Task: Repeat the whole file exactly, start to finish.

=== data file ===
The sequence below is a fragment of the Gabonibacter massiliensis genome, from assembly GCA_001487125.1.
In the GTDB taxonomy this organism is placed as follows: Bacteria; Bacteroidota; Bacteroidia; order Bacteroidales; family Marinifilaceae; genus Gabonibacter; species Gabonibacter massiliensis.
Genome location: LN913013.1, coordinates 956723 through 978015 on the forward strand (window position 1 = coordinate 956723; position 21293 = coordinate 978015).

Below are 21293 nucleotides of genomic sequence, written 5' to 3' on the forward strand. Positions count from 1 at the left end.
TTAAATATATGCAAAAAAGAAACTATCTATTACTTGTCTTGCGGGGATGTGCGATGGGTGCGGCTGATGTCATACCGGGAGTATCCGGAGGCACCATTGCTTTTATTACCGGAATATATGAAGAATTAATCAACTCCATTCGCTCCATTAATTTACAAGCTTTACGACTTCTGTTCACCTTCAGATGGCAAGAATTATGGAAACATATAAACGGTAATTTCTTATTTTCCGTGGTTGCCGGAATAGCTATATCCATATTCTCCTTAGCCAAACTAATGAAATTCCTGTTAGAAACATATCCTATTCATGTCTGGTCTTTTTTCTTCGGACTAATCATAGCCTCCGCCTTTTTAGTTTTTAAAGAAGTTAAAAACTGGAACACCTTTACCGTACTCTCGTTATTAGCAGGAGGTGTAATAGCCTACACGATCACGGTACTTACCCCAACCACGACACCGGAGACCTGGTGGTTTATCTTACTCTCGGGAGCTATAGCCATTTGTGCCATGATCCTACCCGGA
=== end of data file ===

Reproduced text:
The sequence below is a fragment of the Gabonibacter massiliensis genome, from assembly GCA_001487125.1.
In the GTDB taxonomy this organism is placed as follows: Bacteria; Bacteroidota; Bacteroidia; order Bacteroidales; family Marinifilaceae; genus Gabonibacter; species Gabonibacter massiliensis.
Genome location: LN913013.1, coordinates 956723 through 978015 on the forward strand (window position 1 = coordinate 956723; position 21293 = coordinate 978015).

Below are 21293 nucleotides of genomic sequence, written 5' to 3' on the forward strand. Positions count from 1 at the left end.
TTAAATATATGCAAAAAAGAAACTATCTATTACTTGTCTTGCGGGGATGTGCGATGGGTGCGGCTGATGTCATACCGGGAGTATCCGGAGGCACCATTGCTTTTATTACCGGAATATATGAAGAATTAATCAACTCCATTCGCTCCATTAATTTACAAGCTTTACGACTTCTGTTCACCTTCAGATGGCAAGAATTATGGAAACATATAAACGGTAATTTCTTATTTTCCGTGGTTGCCGGAATAGCTATATCCATATTCTCCTTAGCCAAACTAATGAAATTCCTGTTAGAAACATATCCTATTCATGTCTGGTCTTTTTTCTTCGGACTAATCATAGCCTCCGCCTTTTTAGTTTTTAAAGAAGTTAAAAACTGGAACACCTTTACCGTACTCTCGTTATTAGCAGGAGGTGTAATAGCCTACACGATCACGGTACTTACCCCAACCACGACACCGGAGACCTGGTGGTTTATCTTACTCTCGGGAGCTATAGCCATTTGTGCCATGATCCTACCCGGA